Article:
Subject(s): Eastern Mediterranean Region ; Community Health Worker ; Female Health Worker ; Raedat ; Task Sharing ; Community Health Workers -- Organization & Administration
    ISSN: 1020-3397
    E-ISSN: 16871634
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  • 3
    In: Journal of International Relations and Development, 2011, Vol.14(4), p.469
    Description: This article compares the foreign policies of France and Germany in the 1990s towards the European Union (EU)'s special relationships with the countries of Africa, the Caribbean and the Pacific (ACP) on the one hand and the Central and Eastern European countries (CEEC) on the other. Whereas France advocated support for ACP interests, Germany supported those of the CEEC. We argue that French and German prioritisations cannot sufficiently be explained by rationalist, interest-based approaches (i.e. neorealism, economic liberalism and institutionalism) and offer a constructivist supplement to fill in the gaps. This approach is based on the concept of solidarity. First, we develop our theoretical concept and identify three principles of solidarity action (i.e. ties, need and effort). We then apply our concept of solidarity to show how French and German policies towards the Cotonou Agreement, concluded in 2000 with the ACP, and the EU's Eastern enlargement process were shaped by different social constructions of solidarity, resulting in strong preferential support for either the ACP (France) or the CEEC (Germany). Adapted from the source document. Reprinted by permission of the University Ljubljana, Faculty of Social Sciences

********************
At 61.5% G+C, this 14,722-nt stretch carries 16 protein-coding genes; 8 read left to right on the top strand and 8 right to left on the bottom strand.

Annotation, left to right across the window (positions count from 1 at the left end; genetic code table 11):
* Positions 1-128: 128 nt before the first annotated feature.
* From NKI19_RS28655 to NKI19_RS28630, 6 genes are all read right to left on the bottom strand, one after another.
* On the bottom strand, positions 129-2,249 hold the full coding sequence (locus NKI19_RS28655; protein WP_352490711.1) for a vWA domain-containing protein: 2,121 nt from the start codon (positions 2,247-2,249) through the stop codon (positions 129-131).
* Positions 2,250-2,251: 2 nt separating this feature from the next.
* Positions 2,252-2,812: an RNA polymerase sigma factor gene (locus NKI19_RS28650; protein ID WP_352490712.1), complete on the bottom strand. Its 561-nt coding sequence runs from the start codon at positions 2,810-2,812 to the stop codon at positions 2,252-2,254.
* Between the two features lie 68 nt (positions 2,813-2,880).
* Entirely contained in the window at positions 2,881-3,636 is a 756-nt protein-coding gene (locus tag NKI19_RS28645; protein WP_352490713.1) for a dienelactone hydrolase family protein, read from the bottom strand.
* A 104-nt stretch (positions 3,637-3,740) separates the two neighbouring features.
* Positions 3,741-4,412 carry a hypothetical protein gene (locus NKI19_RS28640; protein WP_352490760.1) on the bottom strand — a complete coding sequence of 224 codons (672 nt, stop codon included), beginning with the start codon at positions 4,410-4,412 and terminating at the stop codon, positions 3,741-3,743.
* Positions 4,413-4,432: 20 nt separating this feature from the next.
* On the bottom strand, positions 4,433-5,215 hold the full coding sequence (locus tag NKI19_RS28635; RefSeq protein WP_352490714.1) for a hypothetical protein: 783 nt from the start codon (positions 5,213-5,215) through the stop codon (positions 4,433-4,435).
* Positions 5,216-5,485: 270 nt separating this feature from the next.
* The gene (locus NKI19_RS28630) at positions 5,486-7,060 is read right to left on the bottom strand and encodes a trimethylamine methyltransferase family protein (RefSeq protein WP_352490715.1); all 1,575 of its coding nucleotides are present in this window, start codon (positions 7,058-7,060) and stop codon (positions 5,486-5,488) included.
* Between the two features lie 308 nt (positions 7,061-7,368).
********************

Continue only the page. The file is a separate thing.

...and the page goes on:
Subject(s): Foreign Policy ; Solidarity ; Comparative Politics ; Policy Analysis ; International Relations ; Constructivism ; National Interest ; European Union ; France ; Germany ; Political Science;
    ISSN: 1408-6980
    E-ISSN: 15811980